5. Compare to other good players where possible.

Tournaments will always include some beginners who play poorly and finish with very low scores. The difference in skill, and therefore in score between the best and the worst players can be quite large, and the luck of having a very weak player at your table should not be rewarded. Some luck of the draw is unavoidable, but if we say that it’s unlikely that there will be more than two very weak players at a table, their effect on qualification is minimized if the first player is only compared to the second player, and vice versa, rather than comparing to all players or to an average.

Also, to the extent that one can make plays that target particular other players, I’d rather the first and second player target each other, rather than target the players who are losing, which I think makes a more fun experience for all.

6. Count closeness of seconds as more important than big firsts.

A close second means you did well against a player who won, while a win far ahead of second only means you did well against a player who came in second. There’s less evidence you did well against a good player, so you get fewer tiebreak points.

7. First in a three player game counts as much as first in a four player game, but second in a three player game counts for less than in a four player game.

If first didn’t count as much for three players as four, a player in a three player game would be at a severe handicap in qualifying. A second in a three-player game is easier to achieve than a second in a four-player game, so it counts for less. The fact that you can’t get full credit for a second balances out the fact that it’s easier to get a first.

8. For simplicity, incorporate the HMW (heats: most wins) rules into the formula

Technically, the point formula should only apply if the list of precedence rules for qualification reaches the ‘GM specified tiebreak rule’. But I think it’s easier to understand a rule that says “Add these up; highest score qualifies” than one that says:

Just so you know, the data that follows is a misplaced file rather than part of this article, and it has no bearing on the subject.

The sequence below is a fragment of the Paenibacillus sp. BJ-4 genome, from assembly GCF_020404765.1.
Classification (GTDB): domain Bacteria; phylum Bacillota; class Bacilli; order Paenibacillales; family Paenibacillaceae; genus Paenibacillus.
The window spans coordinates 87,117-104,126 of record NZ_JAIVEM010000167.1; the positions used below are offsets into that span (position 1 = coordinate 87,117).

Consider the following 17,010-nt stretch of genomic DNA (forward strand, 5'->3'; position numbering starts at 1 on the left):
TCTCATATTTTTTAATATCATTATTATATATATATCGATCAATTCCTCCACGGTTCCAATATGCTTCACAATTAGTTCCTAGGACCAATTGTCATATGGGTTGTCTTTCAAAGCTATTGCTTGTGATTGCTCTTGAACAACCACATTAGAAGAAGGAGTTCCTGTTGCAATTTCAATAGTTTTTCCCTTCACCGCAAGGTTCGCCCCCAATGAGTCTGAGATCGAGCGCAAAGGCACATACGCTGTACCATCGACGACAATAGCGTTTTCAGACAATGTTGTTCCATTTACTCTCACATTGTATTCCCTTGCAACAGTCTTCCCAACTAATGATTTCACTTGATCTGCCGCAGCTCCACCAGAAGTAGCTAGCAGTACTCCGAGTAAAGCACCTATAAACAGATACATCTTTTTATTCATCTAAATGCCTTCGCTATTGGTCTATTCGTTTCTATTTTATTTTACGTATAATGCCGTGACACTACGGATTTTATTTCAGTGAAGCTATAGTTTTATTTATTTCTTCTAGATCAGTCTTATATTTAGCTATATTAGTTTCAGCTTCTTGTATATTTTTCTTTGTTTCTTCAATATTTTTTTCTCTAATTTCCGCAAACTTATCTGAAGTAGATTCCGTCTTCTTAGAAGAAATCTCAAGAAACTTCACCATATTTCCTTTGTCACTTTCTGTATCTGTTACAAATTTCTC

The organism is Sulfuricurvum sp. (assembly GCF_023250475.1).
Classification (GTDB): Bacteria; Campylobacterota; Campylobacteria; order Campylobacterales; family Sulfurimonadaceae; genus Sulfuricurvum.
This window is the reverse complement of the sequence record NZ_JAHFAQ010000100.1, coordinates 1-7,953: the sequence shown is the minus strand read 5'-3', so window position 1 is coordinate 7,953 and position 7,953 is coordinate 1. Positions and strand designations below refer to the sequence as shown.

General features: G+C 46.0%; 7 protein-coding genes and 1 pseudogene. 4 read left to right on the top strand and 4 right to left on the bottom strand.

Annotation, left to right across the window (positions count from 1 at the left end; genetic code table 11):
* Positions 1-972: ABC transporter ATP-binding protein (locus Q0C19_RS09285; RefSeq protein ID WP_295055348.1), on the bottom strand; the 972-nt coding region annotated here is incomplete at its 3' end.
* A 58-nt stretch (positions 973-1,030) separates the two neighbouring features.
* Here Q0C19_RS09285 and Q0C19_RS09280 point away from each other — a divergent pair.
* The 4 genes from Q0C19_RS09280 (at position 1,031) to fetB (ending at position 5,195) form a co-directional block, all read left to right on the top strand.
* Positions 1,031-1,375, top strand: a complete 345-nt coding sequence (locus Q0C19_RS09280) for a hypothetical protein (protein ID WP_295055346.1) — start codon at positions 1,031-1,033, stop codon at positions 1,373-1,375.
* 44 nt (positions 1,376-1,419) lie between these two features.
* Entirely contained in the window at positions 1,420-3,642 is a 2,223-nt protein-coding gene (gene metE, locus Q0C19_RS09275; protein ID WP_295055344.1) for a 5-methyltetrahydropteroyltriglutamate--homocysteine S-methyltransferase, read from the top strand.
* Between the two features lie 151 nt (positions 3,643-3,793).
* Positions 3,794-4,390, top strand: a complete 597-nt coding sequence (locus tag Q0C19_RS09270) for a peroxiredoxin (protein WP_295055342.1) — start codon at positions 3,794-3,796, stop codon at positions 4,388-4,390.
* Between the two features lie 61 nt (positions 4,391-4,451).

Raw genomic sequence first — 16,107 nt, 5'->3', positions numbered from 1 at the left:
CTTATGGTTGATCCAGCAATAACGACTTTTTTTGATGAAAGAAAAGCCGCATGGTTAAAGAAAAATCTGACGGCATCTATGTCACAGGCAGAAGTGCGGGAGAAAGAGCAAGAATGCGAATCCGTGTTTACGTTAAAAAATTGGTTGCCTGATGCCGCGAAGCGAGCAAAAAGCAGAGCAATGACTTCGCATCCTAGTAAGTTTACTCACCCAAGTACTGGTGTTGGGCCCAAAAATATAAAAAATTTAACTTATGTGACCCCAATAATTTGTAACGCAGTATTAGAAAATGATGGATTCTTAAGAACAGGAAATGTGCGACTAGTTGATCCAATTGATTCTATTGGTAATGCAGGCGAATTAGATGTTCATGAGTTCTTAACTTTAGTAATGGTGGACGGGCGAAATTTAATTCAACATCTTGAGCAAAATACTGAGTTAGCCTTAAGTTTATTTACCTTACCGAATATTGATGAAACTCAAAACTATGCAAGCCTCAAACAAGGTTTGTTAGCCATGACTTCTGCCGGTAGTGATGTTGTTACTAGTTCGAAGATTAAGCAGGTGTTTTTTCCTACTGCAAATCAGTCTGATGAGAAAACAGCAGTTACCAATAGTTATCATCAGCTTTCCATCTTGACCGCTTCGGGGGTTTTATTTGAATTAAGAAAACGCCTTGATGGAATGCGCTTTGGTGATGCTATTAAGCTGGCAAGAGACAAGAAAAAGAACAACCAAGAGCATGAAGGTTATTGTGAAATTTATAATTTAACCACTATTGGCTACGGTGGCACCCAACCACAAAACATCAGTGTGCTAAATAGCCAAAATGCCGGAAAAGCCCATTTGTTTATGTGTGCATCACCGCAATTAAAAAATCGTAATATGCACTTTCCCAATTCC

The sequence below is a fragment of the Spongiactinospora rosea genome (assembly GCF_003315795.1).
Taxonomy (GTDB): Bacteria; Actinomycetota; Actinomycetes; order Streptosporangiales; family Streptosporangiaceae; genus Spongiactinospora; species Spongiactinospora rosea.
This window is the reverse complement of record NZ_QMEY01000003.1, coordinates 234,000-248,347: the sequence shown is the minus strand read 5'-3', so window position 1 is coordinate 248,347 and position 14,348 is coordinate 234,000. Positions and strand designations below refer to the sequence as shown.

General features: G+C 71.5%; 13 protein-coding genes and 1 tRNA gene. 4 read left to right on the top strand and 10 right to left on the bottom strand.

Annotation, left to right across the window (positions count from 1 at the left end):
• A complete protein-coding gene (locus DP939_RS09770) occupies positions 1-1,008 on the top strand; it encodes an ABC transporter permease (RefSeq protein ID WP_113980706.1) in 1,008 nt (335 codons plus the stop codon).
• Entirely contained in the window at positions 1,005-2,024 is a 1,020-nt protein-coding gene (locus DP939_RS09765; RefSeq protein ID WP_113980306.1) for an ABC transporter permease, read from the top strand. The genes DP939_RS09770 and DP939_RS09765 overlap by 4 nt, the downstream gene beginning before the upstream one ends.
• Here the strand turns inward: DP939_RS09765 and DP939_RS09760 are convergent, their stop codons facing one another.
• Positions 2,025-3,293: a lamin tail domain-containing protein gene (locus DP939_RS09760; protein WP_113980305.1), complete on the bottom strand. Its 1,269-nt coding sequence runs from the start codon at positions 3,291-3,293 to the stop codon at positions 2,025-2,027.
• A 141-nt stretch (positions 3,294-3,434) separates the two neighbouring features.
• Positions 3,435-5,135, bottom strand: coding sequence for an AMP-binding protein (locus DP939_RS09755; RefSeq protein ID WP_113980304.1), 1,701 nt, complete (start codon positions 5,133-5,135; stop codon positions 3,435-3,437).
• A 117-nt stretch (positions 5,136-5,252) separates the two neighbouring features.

“First see who has most wins; then see who has a win in their first heat entered, then…then add these numbers up and see who is highest”
So the size of the bonuses for win in first heat entered, other win, and second place ensure that the standard HMW rules will be followed, with the tiebreak points only mattering in comparing people with the same number of firsts and same number of seconds, and both or neither having a win in first heat entered.

If your tournament is HSW (heats: single win), rather than HMW, so that a win in the first heat entered is more important than two wins, you can achieve this by modifying the points for win in first heat entered to be:

Win in first game played: 5000 points plus (your score/second place score)

Feedback on this scoring system is welcome; email me at

Thanks, Andy, for permission to publish this. If you, gentle reader, have different view, please add it as a comment to this article. If the terminology of tournament structure is unfamiliar, you should read the WBC GM Guidelines at

Kyle Smith on Thurn & Taxis Strategy

Thurn & Taxis: Don't Just Mail it In